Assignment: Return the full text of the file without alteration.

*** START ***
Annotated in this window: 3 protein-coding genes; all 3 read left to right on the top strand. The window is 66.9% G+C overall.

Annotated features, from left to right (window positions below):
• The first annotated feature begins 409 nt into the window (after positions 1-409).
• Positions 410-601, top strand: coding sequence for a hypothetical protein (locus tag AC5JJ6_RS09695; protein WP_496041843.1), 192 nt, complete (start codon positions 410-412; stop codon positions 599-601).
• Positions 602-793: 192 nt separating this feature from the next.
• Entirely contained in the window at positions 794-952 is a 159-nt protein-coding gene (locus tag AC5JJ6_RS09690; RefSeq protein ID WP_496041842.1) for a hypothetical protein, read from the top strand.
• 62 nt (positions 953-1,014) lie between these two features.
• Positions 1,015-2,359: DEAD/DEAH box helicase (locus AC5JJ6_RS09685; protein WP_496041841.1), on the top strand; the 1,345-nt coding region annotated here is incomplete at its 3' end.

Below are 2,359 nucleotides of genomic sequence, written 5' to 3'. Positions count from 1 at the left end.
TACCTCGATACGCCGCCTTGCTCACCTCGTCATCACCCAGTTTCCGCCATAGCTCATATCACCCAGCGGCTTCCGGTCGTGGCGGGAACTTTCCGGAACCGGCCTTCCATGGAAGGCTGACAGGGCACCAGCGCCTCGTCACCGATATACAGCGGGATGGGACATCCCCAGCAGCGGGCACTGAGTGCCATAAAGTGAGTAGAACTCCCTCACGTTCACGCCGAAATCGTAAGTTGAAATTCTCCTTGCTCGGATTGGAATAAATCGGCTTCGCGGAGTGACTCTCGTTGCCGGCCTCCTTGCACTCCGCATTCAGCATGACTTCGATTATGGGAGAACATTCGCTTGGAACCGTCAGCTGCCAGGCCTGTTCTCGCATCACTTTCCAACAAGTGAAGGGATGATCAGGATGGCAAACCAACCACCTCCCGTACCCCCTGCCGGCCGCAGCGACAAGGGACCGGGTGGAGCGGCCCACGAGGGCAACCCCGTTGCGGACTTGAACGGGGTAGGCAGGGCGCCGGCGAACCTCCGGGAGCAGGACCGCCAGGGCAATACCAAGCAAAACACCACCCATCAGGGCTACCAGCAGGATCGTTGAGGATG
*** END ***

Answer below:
Annotated in this window: 3 protein-coding genes; all 3 read left to right on the top strand. The window is 66.9% G+C overall.

Annotated features, from left to right (window positions below):
• The first annotated feature begins 409 nt into the window (after positions 1-409).
• Positions 410-601, top strand: coding sequence for a hypothetical protein (locus tag AC5JJ6_RS09695; protein WP_496041843.1), 192 nt, complete (start codon positions 410-412; stop codon positions 599-601).
• Positions 602-793: 192 nt separating this feature from the next.
• Entirely contained in the window at positions 794-952 is a 159-nt protein-coding gene (locus tag AC5JJ6_RS09690; RefSeq protein ID WP_496041842.1) for a hypothetical protein, read from the top strand.
• 62 nt (positions 953-1,014) lie between these two features.
• Positions 1,015-2,359: DEAD/DEAH box helicase (locus AC5JJ6_RS09685; protein WP_496041841.1), on the top strand; the 1,345-nt coding region annotated here is incomplete at its 3' end.

Below are 2,359 nucleotides of genomic sequence, written 5' to 3'. Positions count from 1 at the left end.
TACCTCGATACGCCGCCTTGCTCACCTCGTCATCACCCAGTTTCCGCCATAGCTCATATCACCCAGCGGCTTCCGGTCGTGGCGGGAACTTTCCGGAACCGGCCTTCCATGGAAGGCTGACAGGGCACCAGCGCCTCGTCACCGATATACAGCGGGATGGGACATCCCCAGCAGCGGGCACTGAGTGCCATAAAGTGAGTAGAACTCCCTCACGTTCACGCCGAAATCGTAAGTTGAAATTCTCCTTGCTCGGATTGGAATAAATCGGCTTCGCGGAGTGACTCTCGTTGCCGGCCTCCTTGCACTCCGCATTCAGCATGACTTCGATTATGGGAGAACATTCGCTTGGAACCGTCAGCTGCCAGGCCTGTTCTCGCATCACTTTCCAACAAGTGAAGGGATGATCAGGATGGCAAACCAACCACCTCCCGTACCCCCTGCCGGCCGCAGCGACAAGGGACCGGGTGGAGCGGCCCACGAGGGCAACCCCGTTGCGGACTTGAACGGGGTAGGCAGGGCGCCGGCGAACCTCCGGGAGCAGGACCGCCAGGGCAATACCAAGCAAAACACCACCCATCAGGGCTACCAGCAGGATCGTTGAGGATG